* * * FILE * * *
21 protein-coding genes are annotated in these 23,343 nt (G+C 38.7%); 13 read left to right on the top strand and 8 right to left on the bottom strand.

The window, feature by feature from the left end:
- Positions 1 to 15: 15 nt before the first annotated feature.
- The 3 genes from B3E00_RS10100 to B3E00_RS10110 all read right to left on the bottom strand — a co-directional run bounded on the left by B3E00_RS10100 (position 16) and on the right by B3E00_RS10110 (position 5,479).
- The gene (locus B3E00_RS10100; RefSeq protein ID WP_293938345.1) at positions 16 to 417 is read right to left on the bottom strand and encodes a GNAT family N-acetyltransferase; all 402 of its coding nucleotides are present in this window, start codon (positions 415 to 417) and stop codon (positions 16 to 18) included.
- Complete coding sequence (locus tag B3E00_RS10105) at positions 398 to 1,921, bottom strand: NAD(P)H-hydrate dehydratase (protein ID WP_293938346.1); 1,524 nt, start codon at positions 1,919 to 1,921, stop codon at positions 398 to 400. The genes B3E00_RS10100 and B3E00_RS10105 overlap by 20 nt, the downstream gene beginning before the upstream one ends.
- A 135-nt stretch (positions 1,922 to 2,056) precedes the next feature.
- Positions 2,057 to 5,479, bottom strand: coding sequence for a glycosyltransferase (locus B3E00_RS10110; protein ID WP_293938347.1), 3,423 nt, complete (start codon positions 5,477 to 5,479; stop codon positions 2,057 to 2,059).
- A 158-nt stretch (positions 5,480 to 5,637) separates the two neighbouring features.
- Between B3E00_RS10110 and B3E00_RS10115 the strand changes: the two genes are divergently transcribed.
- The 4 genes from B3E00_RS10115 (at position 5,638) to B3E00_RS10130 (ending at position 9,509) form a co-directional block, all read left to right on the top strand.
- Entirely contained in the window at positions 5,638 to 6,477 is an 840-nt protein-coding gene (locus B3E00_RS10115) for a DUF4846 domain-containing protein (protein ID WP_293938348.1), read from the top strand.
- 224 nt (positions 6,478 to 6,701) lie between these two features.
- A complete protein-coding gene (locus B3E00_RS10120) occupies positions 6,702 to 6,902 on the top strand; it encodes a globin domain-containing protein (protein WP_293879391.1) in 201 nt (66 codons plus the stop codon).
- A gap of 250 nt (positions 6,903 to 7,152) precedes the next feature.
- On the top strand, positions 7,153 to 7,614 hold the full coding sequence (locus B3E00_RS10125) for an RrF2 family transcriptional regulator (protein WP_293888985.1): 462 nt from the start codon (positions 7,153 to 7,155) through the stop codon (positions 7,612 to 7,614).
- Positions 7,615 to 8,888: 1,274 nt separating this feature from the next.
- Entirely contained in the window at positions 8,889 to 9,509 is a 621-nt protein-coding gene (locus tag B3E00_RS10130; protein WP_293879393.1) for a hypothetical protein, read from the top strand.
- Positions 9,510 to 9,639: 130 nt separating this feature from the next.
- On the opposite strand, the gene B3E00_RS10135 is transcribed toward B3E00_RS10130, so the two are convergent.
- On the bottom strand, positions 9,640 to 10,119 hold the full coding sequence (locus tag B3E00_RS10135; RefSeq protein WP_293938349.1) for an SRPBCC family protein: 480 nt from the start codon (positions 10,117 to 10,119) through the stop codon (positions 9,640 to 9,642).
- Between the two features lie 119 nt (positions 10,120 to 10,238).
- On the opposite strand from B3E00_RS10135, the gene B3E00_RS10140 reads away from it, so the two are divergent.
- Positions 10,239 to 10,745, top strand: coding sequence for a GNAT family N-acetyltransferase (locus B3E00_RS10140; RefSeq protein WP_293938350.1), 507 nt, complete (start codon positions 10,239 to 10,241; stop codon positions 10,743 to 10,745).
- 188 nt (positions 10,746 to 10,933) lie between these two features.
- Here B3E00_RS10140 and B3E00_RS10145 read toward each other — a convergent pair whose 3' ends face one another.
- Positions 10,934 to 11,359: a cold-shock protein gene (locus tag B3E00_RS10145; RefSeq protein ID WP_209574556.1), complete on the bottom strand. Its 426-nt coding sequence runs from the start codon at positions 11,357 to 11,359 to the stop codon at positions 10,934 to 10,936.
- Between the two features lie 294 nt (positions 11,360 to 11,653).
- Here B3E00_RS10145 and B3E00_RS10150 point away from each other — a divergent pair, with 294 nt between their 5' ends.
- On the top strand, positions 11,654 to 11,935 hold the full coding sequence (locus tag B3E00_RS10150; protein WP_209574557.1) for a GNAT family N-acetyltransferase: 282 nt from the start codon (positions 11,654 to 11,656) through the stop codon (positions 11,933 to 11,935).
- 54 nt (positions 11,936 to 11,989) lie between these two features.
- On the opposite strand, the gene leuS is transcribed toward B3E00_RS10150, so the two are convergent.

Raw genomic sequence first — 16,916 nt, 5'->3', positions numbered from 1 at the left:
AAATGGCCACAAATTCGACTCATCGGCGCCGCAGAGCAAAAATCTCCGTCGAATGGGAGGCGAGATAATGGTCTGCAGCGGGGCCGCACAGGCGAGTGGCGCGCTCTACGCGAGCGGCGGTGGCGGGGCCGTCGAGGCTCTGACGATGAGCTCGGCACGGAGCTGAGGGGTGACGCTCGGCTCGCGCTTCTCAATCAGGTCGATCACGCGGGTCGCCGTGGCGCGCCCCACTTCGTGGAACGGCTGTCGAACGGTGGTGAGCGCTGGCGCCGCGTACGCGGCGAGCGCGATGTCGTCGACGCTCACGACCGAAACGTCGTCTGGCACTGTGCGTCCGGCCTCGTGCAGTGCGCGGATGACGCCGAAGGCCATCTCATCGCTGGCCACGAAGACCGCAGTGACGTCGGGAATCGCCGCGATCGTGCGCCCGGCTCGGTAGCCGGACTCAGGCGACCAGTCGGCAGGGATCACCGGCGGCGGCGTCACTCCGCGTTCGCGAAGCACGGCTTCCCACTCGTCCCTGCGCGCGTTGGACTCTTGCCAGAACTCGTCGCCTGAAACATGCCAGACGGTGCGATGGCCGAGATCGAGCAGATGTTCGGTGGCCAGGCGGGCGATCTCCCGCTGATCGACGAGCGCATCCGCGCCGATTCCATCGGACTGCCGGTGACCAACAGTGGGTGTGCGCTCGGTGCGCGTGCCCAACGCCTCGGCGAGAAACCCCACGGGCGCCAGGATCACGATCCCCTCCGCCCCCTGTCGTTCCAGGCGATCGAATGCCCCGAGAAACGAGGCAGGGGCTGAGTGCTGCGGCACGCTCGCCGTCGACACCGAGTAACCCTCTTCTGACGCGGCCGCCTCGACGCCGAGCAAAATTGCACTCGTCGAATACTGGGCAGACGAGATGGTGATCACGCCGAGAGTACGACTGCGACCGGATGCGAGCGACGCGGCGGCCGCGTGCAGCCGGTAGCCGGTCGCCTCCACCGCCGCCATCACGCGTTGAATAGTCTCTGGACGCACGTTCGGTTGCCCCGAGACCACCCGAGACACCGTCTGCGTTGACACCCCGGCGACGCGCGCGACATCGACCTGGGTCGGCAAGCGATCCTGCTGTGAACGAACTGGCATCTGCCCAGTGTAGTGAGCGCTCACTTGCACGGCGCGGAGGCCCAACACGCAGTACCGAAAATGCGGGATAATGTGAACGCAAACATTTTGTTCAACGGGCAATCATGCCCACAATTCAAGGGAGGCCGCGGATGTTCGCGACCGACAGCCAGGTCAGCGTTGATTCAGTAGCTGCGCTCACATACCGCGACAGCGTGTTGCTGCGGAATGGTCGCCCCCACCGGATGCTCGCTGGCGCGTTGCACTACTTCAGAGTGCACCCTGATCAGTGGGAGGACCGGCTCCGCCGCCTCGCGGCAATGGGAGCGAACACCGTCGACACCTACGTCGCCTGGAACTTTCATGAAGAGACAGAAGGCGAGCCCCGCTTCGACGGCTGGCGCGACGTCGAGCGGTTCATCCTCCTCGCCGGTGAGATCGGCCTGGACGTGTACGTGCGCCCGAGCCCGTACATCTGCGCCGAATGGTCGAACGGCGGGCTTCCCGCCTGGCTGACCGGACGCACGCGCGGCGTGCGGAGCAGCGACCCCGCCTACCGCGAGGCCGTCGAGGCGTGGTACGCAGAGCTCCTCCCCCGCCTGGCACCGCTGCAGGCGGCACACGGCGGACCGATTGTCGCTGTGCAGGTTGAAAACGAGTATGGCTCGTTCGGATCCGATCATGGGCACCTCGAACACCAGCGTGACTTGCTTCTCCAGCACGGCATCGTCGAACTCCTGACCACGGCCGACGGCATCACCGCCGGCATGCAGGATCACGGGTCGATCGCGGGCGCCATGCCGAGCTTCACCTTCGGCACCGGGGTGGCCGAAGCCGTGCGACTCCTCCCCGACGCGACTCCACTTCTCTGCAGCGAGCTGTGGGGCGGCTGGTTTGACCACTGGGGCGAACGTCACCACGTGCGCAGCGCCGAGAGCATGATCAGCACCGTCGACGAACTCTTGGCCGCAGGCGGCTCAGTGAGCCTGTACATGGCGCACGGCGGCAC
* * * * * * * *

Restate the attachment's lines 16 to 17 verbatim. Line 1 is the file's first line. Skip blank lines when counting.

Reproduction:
- On the top strand, positions 7,153 to 7,614 hold the full coding sequence (locus B3E00_RS10125) for an RrF2 family transcriptional regulator (protein WP_293888985.1): 462 nt from the start codon (positions 7,153 to 7,155) through the stop codon (positions 7,612 to 7,614).
- Positions 7,615 to 8,888: 1,274 nt separating this feature from the next.